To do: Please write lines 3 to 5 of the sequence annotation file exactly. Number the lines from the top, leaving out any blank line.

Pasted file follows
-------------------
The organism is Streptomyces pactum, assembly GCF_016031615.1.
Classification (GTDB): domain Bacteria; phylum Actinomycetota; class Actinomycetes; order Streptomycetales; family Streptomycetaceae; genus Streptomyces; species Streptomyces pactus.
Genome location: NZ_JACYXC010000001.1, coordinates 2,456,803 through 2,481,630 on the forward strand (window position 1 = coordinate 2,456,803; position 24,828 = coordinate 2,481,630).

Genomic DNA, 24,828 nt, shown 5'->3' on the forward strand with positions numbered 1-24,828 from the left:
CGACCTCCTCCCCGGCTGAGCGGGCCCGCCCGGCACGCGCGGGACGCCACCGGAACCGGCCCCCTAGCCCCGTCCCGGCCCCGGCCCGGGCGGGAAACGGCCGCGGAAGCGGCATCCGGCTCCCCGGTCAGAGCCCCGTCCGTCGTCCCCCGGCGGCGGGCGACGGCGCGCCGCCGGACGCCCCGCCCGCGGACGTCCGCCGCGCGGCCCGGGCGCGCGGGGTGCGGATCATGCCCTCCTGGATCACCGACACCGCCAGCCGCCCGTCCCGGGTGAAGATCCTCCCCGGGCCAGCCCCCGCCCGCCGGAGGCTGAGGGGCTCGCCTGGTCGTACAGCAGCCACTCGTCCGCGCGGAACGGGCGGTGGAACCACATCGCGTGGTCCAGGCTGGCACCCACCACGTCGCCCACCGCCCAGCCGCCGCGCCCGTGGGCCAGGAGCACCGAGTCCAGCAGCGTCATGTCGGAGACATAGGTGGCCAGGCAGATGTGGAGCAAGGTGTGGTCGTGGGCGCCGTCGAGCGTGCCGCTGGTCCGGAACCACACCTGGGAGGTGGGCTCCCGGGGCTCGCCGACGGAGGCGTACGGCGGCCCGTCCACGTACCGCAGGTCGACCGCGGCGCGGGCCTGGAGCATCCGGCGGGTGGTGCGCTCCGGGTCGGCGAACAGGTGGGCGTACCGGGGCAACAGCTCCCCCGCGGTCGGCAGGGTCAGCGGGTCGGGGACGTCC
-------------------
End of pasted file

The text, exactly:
Genome location: NZ_JACYXC010000001.1, coordinates 2,456,803 through 2,481,630 on the forward strand (window position 1 = coordinate 2,456,803; position 24,828 = coordinate 2,481,630).

Genomic DNA, 24,828 nt, shown 5'->3' on the forward strand with positions numbered 1-24,828 from the left:
CGACCTCCTCCCCGGCTGAGCGGGCCCGCCCGGCACGCGCGGGACGCCACCGGAACCGGCCCCCTAGCCCCGTCCCGGCCCCGGCCCGGGCGGGAAACGGCCGCGGAAGCGGCATCCGGCTCCCCGGTCAGAGCCCCGTCCGTCGTCCCCCGGCGGCGGGCGACGGCGCGCCGCCGGACGCCCCGCCCGCGGACGTCCGCCGCGCGGCCCGGGCGCGCGGGGTGCGGATCATGCCCTCCTGGATCACCGACACCGCCAGCCGCCCGTCCCGGGTGAAGATCCTCCCCGGGCCAGCCCCCGCCCGCCGGAGGCTGAGGGGCTCGCCTGGTCGTACAGCAGCCACTCGTCCGCGCGGAACGGGCGGTGGAACCACATCGCGTGGTCCAGGCTGGCACCCACCACGTCGCCCACCGCCCAGCCGCCGCGCCCGTGGGCCAGGAGCACCGAGTCCAGCAGCGTCATGTCGGAGACATAGGTGGCCAGGCAGATGTGGAGCAAGGTGTGGTCGTGGGCGCCGTCGAGCGTGCCGCTGGTCCGGAACCACACCTGGGAGGTGGGCTCCCGGGGCTCGCCGACGGAGGCGTACGGCGGCCCGTCCACGTACCGCAGGTCGACCGCGGCGCGGGCCTGGAGCATCCGGCGGGTGGTGCGCTCCGGGTCGGCGAACAGGTGGGCGTACCGGGGCAACAGCTCCCCCGCGGTCGGCAGGGTCAGCGGGTCGGGGACGTCC